The Lost Album
This is a story of a man/child who chose to develop his five senses and live and experience rather than just read.
Gagosian Gallery is pleased to present photographs from The Lost Album of the late Dennis Hopper. This historically significant body of work from the 1960s has not been exhibited in the United States since 1970.
Hopper established his reputation as a cult director with Easy Rider (1969), while maintaining his reputation as an edgy character actor with gritty performances in The American Friend (1977), Apocalypse Now (1979), Blue Velvet (1986), and Hoosiers (1986). Before his rise to Hollywood stardom, he captured the establishment-busting spirit of the 1960s in photographs that travel from Los Angeles to Harlem to Tijuana, and which portray iconic figures including Tina Turner, Andy Warhol, and Martin Luther King, Jr. The Lost Album in its entirety comprises over 400 black and white photographs taken between 1961—when his first wife Brooke Hayward gave him a Nikon camera for his birthday—and 1967. He would not make photographs again until the early 1980s.
A selection of approximately 200 photographs reveals casual portraits of artistic luminaries (Jasper Johns, Roy Lichtenstein, Robert Rauschenberg), leading actors (Jane Fonda, Paul Newman, John Wayne), and mythic musicians (James Brown, The Byrds, Jefferson Airplane), as well as stirring images of the Civil Rights Movement. There are also hippie gatherings, the Apollo 11 lunar landing, Mexican bullfights, and catchy advertisements for popular cars, soft drinks, and newspapers.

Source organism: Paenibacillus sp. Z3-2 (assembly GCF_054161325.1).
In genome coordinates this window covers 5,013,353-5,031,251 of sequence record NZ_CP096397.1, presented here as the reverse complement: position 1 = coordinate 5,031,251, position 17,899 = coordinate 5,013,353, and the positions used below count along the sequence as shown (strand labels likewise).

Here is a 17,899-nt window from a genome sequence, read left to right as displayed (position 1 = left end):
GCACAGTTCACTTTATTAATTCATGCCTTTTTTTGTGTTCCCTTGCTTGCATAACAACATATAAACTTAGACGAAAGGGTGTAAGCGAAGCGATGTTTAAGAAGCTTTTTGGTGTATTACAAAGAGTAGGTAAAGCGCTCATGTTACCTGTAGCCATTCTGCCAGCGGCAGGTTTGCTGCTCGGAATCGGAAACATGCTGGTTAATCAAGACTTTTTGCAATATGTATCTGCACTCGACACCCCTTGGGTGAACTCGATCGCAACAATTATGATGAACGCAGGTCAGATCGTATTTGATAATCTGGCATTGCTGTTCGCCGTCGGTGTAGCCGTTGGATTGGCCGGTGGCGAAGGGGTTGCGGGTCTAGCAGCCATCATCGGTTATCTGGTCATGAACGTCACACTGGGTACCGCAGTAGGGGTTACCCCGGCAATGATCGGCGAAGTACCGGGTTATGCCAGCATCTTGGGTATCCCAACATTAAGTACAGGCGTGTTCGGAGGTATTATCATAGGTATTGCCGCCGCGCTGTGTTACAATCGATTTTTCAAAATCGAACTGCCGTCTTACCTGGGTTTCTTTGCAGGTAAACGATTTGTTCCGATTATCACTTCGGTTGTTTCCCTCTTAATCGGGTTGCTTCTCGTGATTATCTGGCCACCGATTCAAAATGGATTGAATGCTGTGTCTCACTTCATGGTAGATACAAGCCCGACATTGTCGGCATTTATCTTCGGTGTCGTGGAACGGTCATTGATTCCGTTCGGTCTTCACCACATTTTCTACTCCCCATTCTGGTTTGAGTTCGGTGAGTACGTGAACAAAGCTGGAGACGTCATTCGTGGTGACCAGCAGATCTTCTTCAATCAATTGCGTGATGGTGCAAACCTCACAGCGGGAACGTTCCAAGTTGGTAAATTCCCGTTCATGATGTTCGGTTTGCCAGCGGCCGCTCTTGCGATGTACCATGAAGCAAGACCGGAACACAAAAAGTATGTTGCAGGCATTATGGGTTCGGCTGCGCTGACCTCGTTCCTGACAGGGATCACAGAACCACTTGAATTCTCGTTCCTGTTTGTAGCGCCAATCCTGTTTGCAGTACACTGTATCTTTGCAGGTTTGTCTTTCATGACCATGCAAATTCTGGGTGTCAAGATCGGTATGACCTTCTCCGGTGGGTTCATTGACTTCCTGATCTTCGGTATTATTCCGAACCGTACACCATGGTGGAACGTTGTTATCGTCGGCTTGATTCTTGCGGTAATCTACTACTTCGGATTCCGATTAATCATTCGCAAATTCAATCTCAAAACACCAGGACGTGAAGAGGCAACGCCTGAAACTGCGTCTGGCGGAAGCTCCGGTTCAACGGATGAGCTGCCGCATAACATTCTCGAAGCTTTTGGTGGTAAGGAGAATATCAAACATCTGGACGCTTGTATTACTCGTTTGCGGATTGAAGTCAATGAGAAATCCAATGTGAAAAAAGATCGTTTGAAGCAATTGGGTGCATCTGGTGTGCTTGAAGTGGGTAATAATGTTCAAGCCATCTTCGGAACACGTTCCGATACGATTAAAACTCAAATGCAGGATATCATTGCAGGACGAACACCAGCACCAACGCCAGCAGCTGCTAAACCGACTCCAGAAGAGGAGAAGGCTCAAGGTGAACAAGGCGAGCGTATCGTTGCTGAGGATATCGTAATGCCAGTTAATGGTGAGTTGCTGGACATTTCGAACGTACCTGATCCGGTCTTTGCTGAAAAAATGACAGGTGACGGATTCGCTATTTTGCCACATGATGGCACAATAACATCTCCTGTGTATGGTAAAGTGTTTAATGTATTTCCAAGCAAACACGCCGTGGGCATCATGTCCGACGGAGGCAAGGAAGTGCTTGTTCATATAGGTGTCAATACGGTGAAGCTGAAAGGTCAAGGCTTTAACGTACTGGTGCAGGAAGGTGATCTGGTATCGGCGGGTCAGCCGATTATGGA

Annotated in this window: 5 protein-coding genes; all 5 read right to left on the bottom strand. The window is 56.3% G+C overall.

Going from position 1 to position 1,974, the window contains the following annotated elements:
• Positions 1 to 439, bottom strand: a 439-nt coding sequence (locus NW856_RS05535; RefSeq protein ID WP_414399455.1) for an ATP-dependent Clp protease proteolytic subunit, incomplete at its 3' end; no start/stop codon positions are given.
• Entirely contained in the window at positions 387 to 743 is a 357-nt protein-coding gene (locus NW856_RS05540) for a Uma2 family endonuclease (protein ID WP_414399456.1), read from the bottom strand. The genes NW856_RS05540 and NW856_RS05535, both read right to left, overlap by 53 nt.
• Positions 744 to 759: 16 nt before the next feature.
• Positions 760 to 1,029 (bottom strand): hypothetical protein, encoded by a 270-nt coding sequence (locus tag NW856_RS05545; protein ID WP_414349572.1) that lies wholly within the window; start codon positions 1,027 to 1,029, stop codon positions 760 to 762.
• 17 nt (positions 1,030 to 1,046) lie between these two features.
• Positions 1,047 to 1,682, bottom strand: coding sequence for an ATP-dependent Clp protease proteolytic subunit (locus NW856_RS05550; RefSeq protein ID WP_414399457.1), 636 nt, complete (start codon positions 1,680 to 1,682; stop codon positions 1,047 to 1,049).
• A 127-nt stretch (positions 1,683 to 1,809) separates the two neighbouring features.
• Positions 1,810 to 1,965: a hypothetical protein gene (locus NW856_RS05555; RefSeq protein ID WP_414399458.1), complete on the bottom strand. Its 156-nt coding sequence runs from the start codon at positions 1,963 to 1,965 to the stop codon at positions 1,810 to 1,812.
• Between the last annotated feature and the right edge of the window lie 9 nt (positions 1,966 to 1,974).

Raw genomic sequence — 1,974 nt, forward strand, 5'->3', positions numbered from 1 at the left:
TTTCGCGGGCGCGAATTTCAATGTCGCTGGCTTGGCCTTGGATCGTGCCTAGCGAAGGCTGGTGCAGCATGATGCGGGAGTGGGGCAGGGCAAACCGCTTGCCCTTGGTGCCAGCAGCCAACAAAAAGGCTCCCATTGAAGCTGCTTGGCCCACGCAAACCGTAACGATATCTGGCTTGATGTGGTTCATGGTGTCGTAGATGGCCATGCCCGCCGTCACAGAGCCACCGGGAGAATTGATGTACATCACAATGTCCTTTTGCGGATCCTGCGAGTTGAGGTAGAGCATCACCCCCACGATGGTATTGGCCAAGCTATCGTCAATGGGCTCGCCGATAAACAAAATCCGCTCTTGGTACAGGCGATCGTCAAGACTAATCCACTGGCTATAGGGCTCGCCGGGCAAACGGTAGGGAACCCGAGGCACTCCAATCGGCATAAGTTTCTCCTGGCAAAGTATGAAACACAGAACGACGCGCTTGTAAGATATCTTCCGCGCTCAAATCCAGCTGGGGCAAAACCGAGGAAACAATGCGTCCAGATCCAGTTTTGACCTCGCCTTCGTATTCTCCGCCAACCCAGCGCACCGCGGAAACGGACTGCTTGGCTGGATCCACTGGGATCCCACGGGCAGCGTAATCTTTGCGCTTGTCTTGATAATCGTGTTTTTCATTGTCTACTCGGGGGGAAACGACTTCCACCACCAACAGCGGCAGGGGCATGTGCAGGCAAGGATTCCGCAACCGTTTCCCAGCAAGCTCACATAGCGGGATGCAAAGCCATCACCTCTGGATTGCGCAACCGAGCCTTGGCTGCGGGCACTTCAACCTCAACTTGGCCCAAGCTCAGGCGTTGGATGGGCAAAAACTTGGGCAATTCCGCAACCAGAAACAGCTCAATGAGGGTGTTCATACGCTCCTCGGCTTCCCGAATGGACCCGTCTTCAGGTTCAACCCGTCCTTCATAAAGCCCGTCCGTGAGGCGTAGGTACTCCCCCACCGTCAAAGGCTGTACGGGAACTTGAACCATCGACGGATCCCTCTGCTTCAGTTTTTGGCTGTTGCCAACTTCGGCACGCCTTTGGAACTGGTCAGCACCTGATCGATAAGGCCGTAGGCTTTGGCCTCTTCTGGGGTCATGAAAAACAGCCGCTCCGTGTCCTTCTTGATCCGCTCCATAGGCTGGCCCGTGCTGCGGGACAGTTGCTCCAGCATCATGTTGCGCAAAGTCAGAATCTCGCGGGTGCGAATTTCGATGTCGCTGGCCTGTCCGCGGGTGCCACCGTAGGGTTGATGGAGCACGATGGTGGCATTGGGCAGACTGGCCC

Hopper’s photographs, shot with a Nikon camera and a 28-millimeter lens, are uncropped and produced with available light. His preference for full-frame added to his candid approach, producing such poignant images as Beverly Renee on Bed, where the model's intentional but awkward pose is underscored by the nonchalance of the setting, from the unmade bed to the dark upper reaches of the image. This and other photographs of women reveal more intimate, playful and voyeuristic aspects of Hopper's gaze. In one of many photographs that he took of Hayward, she peers coquettishly from behind cat's-eye sunglasses, wearing a crown with the price tag attached.
Hopper followed Martin Luther King, Jr. during the Selma-to-Montgomery marches of 1965, capturing the fervor of the national quest for civil rights, from King speaking into a cluster of microphones before a spellbound audience to young black men holding aloft American flags, embodying the hope that the stars and stripes would come to represent a nation of equals under the law. These images, together with the many other cultural events, iconic individuals, and intimate moments that caught Hopper’s attention, constitute a panoramic view of the sixties that combines political idealism and humanistic optimism with California cool.
Dennis Hopper was born in 1936 in Dodge City, Kansas, and died in Venice, California in 2010. His photographs are included in the permanent collections of The Metropolitan Museum of Art, The Museum of Modern Art, Los Angeles County Museum of Art, Museum of Contemporary Art, Los Angeles, and Carnegie Museum of Art, Pittsburgh. Major exhibitions include “Dennis Hopper: Black and White Photographs,” Fort Worth Art Center Museum, Texas (1970, traveled to the Corcoran Gallery of Art in Washington, D.C.); “Dennis Hopper: A Keen Eye; Artist, Photographer, Filmmaker,” Stedelijk Museum, Amsterdam (2001); “Dennis Hopper: A System of Moments,” Museum für angewandte Kunst, Vienna (2001); and “Dennis Hopper: Double Standard,” Museum of Contemporary Art, Los Angeles (2010). The Lost Album was originally exhibited at Martin Gropius Bau, Berlin in 2012.